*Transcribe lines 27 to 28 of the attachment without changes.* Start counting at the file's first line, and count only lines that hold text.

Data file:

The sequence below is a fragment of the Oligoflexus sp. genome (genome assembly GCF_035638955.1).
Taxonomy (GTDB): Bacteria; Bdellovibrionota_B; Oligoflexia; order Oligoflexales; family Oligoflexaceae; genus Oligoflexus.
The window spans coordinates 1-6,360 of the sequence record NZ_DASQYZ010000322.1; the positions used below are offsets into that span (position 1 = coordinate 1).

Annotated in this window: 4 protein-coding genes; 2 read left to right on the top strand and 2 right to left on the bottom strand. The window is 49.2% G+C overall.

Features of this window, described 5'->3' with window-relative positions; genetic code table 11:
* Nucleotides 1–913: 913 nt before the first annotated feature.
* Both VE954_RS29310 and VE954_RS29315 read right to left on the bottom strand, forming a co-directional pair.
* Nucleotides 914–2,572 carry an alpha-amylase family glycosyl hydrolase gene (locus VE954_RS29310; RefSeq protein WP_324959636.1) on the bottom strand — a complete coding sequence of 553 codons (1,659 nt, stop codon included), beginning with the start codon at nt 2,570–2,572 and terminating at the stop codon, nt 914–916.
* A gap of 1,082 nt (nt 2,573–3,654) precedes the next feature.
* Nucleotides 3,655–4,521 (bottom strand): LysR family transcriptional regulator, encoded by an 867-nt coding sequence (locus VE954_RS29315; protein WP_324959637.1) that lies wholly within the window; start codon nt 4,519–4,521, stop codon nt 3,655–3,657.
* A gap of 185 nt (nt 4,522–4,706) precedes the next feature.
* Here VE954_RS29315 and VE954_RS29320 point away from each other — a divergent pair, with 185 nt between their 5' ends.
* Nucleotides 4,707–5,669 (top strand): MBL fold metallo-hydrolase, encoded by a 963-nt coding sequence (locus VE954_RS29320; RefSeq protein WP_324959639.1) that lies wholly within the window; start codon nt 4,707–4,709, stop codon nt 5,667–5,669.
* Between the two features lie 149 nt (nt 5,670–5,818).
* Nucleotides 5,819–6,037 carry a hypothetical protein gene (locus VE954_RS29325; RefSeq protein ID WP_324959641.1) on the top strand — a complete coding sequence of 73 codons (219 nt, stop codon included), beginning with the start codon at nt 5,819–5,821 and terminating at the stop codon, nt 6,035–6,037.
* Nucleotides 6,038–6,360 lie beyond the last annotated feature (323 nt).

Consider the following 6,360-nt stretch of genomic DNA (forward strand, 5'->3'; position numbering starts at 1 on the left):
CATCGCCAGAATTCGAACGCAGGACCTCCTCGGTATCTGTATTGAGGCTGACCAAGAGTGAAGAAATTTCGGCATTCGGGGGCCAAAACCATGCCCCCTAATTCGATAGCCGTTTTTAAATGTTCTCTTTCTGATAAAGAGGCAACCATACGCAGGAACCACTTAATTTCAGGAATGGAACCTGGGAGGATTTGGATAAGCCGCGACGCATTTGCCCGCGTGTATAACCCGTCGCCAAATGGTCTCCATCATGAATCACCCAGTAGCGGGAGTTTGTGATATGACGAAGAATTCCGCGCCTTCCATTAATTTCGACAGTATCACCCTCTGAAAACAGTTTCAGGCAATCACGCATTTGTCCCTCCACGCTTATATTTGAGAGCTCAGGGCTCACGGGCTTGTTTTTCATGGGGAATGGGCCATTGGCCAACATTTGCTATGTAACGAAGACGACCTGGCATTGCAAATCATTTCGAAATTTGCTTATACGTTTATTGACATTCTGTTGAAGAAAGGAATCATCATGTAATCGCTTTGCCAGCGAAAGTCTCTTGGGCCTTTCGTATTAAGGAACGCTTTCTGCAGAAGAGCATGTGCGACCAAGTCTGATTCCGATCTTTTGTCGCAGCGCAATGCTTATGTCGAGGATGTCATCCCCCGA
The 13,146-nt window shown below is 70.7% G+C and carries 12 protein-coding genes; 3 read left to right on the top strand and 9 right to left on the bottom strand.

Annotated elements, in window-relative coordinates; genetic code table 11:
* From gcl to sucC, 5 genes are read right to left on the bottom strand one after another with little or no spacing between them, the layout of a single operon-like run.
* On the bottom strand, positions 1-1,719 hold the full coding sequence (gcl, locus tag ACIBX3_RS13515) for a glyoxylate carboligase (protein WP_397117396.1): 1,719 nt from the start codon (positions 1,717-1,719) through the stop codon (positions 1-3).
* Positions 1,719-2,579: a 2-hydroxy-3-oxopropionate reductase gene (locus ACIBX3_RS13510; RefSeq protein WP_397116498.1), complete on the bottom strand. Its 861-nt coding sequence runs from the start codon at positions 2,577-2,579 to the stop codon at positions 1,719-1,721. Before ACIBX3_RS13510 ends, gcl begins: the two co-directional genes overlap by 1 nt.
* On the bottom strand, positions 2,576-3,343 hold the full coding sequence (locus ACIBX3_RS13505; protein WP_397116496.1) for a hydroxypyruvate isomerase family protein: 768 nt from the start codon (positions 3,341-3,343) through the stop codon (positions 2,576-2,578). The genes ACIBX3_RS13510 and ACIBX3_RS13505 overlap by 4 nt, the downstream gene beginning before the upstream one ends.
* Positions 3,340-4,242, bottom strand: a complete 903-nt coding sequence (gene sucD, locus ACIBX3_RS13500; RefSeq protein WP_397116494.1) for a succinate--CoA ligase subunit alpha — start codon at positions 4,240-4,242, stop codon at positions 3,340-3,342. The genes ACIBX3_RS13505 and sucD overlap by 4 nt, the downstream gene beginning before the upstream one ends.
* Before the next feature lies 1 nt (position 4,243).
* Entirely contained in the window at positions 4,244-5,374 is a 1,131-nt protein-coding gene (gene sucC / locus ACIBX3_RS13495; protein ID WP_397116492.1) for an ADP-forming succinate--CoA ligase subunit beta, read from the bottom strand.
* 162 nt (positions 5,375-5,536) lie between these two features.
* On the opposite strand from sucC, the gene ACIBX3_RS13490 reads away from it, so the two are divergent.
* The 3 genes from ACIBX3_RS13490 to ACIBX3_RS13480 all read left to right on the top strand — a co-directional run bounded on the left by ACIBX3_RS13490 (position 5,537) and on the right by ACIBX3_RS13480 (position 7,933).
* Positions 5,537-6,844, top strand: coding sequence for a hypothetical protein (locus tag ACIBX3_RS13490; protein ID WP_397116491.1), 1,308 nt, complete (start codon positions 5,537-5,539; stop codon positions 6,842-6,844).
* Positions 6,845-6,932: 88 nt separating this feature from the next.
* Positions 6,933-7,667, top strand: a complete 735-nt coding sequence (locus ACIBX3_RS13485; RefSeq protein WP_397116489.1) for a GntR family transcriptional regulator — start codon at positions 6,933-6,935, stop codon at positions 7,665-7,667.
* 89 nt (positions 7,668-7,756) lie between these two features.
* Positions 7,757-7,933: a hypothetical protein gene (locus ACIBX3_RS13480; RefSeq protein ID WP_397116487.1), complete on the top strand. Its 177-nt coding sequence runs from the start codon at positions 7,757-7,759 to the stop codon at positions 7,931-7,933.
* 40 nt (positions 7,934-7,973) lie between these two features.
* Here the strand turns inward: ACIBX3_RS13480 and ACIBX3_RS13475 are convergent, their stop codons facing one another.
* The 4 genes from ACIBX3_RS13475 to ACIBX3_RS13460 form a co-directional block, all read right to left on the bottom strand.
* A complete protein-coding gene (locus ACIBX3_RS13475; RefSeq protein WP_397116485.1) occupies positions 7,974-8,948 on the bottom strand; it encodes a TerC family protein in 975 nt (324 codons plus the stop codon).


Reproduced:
* Entirely contained in the window at positions 4,244-5,374 is a 1,131-nt protein-coding gene (gene sucC / locus ACIBX3_RS13495; protein ID WP_397116492.1) for an ADP-forming succinate--CoA ligase subunit beta, read from the bottom strand.
* 162 nt (positions 5,375-5,536) lie between these two features.